At a glance this story might seem like a long expedition into the self-absorbed meanderings of the main character. It is however much more than that.
Everyone lives in their head. In fact to be more specific, there are at least three versions of every person.
The version we show to the world, the version of us we show to our family, partners and close friends, and then there is the version that lives inside us. The one that lives in our head, the one we have internal conversations with, the version of us who voices thoughts nobody ever hears.
The Light we Lost is Lucy’s internal voice and inner version of herself. It is essentially the written dialogue of hopes, fears and desires we never share with anyone else.
I think this is a story a lot of readers will be able to identify with. If you think back upon your life you might be able to recognise certain moments you could call crossroads. Days or decisions that took you in one direction when you could have chosen another one in the same moment.
It’s the same sentiment as some of us meeting what one would call the great love of our life, but ending up letting them go or choosing a path different to theirs. In Lucy’s case this person is Gabe. Santopolo describes it quite accurately when she writes something akin to some loves are like a hearth fire, warm and cosy, and others are like raging uncontrollable bushfires. One of them is consistent and reliable, and the other leaves you breathless and disorientated.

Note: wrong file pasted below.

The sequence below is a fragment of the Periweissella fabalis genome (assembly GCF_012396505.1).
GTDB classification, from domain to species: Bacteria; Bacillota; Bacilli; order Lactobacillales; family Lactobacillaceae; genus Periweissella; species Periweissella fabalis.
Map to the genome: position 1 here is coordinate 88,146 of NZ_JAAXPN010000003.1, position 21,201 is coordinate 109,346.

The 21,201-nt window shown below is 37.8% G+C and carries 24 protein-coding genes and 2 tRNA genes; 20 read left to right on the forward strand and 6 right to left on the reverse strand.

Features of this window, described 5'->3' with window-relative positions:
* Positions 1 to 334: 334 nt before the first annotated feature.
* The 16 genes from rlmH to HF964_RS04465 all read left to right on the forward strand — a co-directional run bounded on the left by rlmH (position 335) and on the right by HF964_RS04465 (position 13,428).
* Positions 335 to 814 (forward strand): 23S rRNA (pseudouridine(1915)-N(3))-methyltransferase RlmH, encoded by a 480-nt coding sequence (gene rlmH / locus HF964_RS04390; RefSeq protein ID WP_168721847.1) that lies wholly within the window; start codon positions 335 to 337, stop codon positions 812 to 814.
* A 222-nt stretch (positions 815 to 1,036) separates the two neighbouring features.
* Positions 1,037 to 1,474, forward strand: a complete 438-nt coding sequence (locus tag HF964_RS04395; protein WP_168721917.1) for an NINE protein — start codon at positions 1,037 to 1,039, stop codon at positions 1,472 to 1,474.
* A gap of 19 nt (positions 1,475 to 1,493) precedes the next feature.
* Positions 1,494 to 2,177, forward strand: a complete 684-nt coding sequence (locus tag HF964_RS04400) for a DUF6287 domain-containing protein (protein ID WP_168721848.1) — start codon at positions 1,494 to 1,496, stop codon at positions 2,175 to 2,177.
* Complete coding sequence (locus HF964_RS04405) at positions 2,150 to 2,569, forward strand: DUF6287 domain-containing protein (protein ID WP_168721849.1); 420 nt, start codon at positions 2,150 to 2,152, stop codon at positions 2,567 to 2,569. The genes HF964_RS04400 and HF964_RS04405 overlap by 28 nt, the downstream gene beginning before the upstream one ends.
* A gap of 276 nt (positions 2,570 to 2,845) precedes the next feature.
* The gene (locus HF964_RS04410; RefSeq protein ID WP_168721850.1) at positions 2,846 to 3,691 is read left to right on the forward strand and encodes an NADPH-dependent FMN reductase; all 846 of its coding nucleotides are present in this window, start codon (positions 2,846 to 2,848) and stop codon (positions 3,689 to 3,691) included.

Lucy and Gabe have a relationship filled with What-If’s and it never being the right moment in time for the two of them. A pocket full of regrets and bag full of imaginary scenarios that could have been.
I really enjoyed this book, perhaps because it is simplistic, and yet poignant. It’s like entering a secret door in someone’s head, and having a front row seat to their inner thoughts and a lifetime of emotions.
Santopolo makes you feel as if you’re sitting on your couch drinking a glass of wine listening to a friend talk about their secret love. It’s an intimate moment, and yet at the same time it is a universal one, and so is this story.